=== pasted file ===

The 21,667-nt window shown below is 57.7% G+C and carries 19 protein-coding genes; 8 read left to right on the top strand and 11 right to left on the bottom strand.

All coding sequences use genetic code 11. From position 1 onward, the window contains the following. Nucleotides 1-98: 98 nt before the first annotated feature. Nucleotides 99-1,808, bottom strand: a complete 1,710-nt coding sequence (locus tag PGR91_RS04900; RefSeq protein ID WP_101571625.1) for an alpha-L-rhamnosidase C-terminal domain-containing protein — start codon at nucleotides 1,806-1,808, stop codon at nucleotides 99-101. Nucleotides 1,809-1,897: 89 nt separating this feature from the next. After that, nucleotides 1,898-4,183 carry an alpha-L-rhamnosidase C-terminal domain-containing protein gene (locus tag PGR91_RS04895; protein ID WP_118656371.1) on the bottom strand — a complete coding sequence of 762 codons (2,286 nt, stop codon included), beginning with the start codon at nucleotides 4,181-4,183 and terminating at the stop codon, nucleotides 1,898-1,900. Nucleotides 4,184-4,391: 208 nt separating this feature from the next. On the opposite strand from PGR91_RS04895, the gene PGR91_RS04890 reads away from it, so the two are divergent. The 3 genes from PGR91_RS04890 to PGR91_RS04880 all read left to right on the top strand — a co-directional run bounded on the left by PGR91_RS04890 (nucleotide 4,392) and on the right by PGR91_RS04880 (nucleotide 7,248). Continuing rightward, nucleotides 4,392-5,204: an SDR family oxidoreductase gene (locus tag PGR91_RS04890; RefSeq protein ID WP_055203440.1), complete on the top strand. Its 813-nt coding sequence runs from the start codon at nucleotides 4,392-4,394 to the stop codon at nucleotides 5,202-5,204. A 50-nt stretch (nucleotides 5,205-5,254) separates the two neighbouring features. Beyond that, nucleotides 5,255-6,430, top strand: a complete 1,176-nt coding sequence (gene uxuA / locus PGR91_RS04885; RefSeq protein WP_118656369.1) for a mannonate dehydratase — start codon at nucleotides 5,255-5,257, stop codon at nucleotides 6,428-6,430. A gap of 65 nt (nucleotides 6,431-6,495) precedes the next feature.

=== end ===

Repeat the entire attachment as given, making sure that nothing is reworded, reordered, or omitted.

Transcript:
The 21,667-nt window shown below is 57.7% G+C and carries 19 protein-coding genes; 8 read left to right on the top strand and 11 right to left on the bottom strand.

All coding sequences use genetic code 11. From position 1 onward, the window contains the following. Nucleotides 1-98: 98 nt before the first annotated feature. Nucleotides 99-1,808, bottom strand: a complete 1,710-nt coding sequence (locus tag PGR91_RS04900; RefSeq protein ID WP_101571625.1) for an alpha-L-rhamnosidase C-terminal domain-containing protein — start codon at nucleotides 1,806-1,808, stop codon at nucleotides 99-101. Nucleotides 1,809-1,897: 89 nt separating this feature from the next. After that, nucleotides 1,898-4,183 carry an alpha-L-rhamnosidase C-terminal domain-containing protein gene (locus tag PGR91_RS04895; protein ID WP_118656371.1) on the bottom strand — a complete coding sequence of 762 codons (2,286 nt, stop codon included), beginning with the start codon at nucleotides 4,181-4,183 and terminating at the stop codon, nucleotides 1,898-1,900. Nucleotides 4,184-4,391: 208 nt separating this feature from the next. On the opposite strand from PGR91_RS04895, the gene PGR91_RS04890 reads away from it, so the two are divergent. The 3 genes from PGR91_RS04890 to PGR91_RS04880 all read left to right on the top strand — a co-directional run bounded on the left by PGR91_RS04890 (nucleotide 4,392) and on the right by PGR91_RS04880 (nucleotide 7,248). Continuing rightward, nucleotides 4,392-5,204: an SDR family oxidoreductase gene (locus tag PGR91_RS04890; RefSeq protein ID WP_055203440.1), complete on the top strand. Its 813-nt coding sequence runs from the start codon at nucleotides 4,392-4,394 to the stop codon at nucleotides 5,202-5,204. A 50-nt stretch (nucleotides 5,205-5,254) separates the two neighbouring features. Beyond that, nucleotides 5,255-6,430, top strand: a complete 1,176-nt coding sequence (gene uxuA / locus PGR91_RS04885; RefSeq protein WP_118656369.1) for a mannonate dehydratase — start codon at nucleotides 5,255-5,257, stop codon at nucleotides 6,428-6,430. A gap of 65 nt (nucleotides 6,431-6,495) precedes the next feature.